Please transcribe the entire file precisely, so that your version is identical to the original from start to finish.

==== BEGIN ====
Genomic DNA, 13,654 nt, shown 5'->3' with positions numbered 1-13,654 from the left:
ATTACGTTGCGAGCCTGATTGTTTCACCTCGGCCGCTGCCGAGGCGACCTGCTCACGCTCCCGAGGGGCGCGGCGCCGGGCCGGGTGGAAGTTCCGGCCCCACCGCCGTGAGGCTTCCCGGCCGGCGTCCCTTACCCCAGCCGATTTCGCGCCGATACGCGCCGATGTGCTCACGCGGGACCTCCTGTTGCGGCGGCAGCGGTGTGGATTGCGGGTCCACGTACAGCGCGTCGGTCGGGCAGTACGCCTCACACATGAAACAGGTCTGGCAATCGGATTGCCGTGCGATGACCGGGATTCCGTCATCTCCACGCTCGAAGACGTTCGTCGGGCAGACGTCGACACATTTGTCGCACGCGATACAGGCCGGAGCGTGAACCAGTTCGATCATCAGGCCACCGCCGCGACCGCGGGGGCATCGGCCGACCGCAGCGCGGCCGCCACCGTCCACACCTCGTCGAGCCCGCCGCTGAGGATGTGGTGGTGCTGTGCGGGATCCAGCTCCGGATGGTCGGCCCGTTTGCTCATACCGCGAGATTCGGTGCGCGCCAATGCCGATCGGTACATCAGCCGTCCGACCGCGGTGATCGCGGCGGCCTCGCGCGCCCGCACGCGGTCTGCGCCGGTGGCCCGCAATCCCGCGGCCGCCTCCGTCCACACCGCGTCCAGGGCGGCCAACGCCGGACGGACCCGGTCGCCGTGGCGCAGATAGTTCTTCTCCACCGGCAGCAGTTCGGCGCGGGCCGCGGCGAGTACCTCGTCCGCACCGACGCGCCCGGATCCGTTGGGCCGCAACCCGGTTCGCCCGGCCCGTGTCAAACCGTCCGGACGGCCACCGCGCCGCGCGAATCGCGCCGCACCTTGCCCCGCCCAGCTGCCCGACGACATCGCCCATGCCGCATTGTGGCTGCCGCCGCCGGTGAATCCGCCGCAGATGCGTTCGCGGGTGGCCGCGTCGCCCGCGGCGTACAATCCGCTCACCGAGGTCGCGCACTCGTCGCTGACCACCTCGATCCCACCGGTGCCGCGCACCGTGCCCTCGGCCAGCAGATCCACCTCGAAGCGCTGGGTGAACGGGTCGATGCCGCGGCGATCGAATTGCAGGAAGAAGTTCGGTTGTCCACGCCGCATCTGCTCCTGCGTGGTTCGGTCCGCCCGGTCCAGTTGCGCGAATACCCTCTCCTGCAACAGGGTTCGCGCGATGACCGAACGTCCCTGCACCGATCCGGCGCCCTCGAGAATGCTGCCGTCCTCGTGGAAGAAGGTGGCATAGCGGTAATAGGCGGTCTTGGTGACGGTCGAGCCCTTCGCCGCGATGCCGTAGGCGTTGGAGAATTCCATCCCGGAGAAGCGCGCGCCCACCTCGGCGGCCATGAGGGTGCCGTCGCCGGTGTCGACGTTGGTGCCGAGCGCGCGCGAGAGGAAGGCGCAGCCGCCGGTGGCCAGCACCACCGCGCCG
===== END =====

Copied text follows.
Genomic DNA, 13,654 nt, shown 5'->3' with positions numbered 1-13,654 from the left:
ATTACGTTGCGAGCCTGATTGTTTCACCTCGGCCGCTGCCGAGGCGACCTGCTCACGCTCCCGAGGGGCGCGGCGCCGGGCCGGGTGGAAGTTCCGGCCCCACCGCCGTGAGGCTTCCCGGCCGGCGTCCCTTACCCCAGCCGATTTCGCGCCGATACGCGCCGATGTGCTCACGCGGGACCTCCTGTTGCGGCGGCAGCGGTGTGGATTGCGGGTCCACGTACAGCGCGTCGGTCGGGCAGTACGCCTCACACATGAAACAGGTCTGGCAATCGGATTGCCGTGCGATGACCGGGATTCCGTCATCTCCACGCTCGAAGACGTTCGTCGGGCAGACGTCGACACATTTGTCGCACGCGATACAGGCCGGAGCGTGAACCAGTTCGATCATCAGGCCACCGCCGCGACCGCGGGGGCATCGGCCGACCGCAGCGCGGCCGCCACCGTCCACACCTCGTCGAGCCCGCCGCTGAGGATGTGGTGGTGCTGTGCGGGATCCAGCTCCGGATGGTCGGCCCGTTTGCTCATACCGCGAGATTCGGTGCGCGCCAATGCCGATCGGTACATCAGCCGTCCGACCGCGGTGATCGCGGCGGCCTCGCGCGCCCGCACGCGGTCTGCGCCGGTGGCCCGCAATCCCGCGGCCGCCTCCGTCCACACCGCGTCCAGGGCGGCCAACGCCGGACGGACCCGGTCGCCGTGGCGCAGATAGTTCTTCTCCACCGGCAGCAGTTCGGCGCGGGCCGCGGCGAGTACCTCGTCCGCACCGACGCGCCCGGATCCGTTGGGCCGCAACCCGGTTCGCCCGGCCCGTGTCAAACCGTCCGGACGGCCACCGCGCCGCGCGAATCGCGCCGCACCTTGCCCCGCCCAGCTGCCCGACGACATCGCCCATGCCGCATTGTGGCTGCCGCCGCCGGTGAATCCGCCGCAGATGCGTTCGCGGGTGGCCGCGTCGCCCGCGGCGTACAATCCGCTCACCGAGGTCGCGCACTCGTCGCTGACCACCTCGATCCCACCGGTGCCGCGCACCGTGCCCTCGGCCAGCAGATCCACCTCGAAGCGCTGGGTGAACGGGTCGATGCCGCGGCGATCGAATTGCAGGAAGAAGTTCGGTTGTCCACGCCGCATCTGCTCCTGCGTGGTTCGGTCCGCCCGGTCCAGTTGCGCGAATACCCTCTCCTGCAACAGGGTTCGCGCGATGACCGAACGTCCCTGCACCGATCCGGCGCCCTCGAGAATGCTGCCGTCCTCGTGGAAGAAGGTGGCATAGCGGTAATAGGCGGTCTTGGTGACGGTCGAGCCCTTCGCCGCGATGCCGTAGGCGTTGGAGAATTCCATCCCGGAGAAGCGCGCGCCCACCTCGGCGGCCATGAGGGTGCCGTCGCCGGTGTCGACGTTGGTGCCGAGCGCGCGCGAGAGGAAGGCGCAGCCGCCGGTGGCCAGCACCACCGCGCCG